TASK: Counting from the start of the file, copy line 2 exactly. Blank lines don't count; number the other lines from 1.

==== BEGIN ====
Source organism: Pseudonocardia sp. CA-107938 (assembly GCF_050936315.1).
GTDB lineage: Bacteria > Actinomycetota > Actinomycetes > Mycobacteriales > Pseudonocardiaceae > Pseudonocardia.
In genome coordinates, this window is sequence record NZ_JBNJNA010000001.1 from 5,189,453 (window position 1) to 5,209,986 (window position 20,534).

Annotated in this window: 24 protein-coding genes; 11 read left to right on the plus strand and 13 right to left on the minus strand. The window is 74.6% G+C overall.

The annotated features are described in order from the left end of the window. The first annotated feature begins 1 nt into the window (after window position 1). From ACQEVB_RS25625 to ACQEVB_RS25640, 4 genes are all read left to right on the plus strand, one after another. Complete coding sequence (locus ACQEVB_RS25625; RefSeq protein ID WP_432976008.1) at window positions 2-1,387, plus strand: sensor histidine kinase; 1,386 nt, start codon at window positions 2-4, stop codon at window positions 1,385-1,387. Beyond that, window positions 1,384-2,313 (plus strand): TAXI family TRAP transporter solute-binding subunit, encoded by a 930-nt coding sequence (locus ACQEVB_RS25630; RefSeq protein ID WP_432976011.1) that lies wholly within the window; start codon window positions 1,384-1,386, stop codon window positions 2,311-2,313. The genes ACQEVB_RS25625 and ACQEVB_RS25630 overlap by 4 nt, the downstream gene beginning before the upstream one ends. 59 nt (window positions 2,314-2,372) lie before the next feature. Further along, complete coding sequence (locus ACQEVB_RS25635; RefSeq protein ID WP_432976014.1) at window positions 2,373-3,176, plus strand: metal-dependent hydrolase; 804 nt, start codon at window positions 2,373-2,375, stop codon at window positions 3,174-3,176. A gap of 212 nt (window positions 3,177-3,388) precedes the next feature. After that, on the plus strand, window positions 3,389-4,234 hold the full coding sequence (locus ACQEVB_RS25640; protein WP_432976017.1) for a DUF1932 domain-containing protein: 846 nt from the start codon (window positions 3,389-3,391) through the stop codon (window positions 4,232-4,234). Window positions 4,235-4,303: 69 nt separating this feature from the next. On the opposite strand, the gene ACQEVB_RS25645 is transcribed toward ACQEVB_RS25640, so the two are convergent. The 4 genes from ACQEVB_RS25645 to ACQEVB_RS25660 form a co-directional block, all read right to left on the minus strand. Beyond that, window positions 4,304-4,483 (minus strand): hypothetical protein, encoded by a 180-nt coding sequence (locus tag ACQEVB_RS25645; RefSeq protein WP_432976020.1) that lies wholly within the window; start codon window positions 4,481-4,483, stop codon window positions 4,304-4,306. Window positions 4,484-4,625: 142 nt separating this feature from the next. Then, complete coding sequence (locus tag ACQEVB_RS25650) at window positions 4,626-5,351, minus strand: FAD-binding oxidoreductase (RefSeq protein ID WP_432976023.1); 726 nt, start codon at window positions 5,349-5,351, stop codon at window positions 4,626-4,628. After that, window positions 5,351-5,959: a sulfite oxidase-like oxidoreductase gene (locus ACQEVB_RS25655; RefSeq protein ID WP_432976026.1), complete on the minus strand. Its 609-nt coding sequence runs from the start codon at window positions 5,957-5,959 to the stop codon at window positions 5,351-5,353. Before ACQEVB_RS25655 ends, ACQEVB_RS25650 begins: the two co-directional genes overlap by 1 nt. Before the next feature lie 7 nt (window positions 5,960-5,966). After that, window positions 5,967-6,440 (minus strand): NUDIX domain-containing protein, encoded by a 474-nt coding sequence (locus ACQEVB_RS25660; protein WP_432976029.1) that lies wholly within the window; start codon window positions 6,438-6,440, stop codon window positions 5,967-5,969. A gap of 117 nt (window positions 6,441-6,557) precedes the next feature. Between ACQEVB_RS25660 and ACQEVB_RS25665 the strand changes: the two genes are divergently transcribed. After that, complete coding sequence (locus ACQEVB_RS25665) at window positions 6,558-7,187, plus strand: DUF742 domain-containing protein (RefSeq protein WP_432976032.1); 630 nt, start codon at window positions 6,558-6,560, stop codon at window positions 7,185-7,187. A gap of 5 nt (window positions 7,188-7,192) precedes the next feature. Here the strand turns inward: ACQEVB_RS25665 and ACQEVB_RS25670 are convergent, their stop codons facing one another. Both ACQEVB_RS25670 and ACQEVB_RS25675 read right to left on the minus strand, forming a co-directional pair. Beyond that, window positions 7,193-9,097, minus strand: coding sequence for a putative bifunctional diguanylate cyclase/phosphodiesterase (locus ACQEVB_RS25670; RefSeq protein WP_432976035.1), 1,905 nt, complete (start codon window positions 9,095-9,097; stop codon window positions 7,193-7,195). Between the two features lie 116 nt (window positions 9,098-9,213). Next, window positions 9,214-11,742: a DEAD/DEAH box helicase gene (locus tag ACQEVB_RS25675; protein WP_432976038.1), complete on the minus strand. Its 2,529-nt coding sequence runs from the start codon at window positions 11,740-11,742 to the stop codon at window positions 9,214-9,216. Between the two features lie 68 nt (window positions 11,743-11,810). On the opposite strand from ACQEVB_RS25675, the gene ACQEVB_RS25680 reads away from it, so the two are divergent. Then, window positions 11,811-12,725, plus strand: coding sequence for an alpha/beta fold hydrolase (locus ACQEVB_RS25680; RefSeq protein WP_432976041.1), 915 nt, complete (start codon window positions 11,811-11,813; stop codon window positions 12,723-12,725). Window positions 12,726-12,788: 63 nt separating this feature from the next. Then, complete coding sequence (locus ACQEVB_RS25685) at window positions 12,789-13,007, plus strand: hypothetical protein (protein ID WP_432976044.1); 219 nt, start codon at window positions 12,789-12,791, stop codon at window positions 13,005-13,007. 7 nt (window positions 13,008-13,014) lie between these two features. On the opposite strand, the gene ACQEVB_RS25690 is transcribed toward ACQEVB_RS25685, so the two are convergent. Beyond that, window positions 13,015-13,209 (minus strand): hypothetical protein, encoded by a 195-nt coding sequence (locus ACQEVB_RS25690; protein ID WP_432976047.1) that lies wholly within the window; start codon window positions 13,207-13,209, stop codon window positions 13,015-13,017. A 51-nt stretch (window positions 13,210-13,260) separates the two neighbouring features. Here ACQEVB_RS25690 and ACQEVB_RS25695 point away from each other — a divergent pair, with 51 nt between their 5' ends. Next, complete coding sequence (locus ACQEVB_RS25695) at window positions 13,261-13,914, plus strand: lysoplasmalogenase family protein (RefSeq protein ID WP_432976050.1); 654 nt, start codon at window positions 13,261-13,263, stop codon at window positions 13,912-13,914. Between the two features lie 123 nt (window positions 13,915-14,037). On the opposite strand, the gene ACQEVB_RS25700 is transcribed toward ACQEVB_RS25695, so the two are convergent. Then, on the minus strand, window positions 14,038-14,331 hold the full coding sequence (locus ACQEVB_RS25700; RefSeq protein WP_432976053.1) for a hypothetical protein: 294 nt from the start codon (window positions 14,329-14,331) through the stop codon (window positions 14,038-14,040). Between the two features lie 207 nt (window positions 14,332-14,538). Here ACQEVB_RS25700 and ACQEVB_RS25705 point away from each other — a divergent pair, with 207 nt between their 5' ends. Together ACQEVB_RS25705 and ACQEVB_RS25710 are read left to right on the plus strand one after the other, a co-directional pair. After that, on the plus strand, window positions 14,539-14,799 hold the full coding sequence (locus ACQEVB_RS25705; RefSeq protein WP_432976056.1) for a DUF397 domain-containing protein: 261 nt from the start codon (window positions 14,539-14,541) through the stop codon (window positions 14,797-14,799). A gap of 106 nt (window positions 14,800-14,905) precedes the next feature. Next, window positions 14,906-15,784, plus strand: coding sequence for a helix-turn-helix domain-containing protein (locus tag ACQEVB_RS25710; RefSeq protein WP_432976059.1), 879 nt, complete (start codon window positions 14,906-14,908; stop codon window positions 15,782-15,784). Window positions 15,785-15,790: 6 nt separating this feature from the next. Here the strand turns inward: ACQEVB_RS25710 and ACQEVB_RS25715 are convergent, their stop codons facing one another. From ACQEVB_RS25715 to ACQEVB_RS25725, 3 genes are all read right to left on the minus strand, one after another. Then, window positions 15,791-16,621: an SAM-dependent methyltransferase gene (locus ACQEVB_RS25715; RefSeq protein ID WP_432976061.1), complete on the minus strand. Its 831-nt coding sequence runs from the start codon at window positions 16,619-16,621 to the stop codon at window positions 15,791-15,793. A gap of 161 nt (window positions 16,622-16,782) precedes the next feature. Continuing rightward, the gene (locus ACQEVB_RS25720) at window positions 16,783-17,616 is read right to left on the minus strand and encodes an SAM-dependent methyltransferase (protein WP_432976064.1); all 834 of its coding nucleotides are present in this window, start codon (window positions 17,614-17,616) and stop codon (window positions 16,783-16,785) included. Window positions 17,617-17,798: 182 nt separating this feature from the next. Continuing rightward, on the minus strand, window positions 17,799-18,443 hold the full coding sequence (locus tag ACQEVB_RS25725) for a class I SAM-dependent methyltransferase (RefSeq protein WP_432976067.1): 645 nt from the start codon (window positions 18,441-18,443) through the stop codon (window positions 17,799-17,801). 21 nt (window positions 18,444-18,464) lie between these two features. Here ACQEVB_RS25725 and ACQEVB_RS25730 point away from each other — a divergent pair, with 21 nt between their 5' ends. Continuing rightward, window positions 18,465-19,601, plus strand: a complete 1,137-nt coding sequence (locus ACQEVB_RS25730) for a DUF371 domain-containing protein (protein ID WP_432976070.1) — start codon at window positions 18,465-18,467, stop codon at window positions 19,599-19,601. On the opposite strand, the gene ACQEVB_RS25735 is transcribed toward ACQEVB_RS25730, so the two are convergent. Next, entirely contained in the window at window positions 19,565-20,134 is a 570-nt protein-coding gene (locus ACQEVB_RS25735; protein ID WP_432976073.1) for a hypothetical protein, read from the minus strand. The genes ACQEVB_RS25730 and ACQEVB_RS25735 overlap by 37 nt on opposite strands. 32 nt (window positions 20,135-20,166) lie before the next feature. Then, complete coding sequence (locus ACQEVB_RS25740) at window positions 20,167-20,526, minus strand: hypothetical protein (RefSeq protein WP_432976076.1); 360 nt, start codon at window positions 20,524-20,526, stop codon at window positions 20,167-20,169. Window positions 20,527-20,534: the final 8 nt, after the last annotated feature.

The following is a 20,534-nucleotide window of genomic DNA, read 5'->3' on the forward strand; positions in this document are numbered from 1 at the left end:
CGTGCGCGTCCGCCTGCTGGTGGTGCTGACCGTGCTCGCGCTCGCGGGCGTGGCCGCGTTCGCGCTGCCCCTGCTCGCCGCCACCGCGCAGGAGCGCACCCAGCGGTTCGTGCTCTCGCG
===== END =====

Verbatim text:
GTDB lineage: Bacteria > Actinomycetota > Actinomycetes > Mycobacteriales > Pseudonocardiaceae > Pseudonocardia.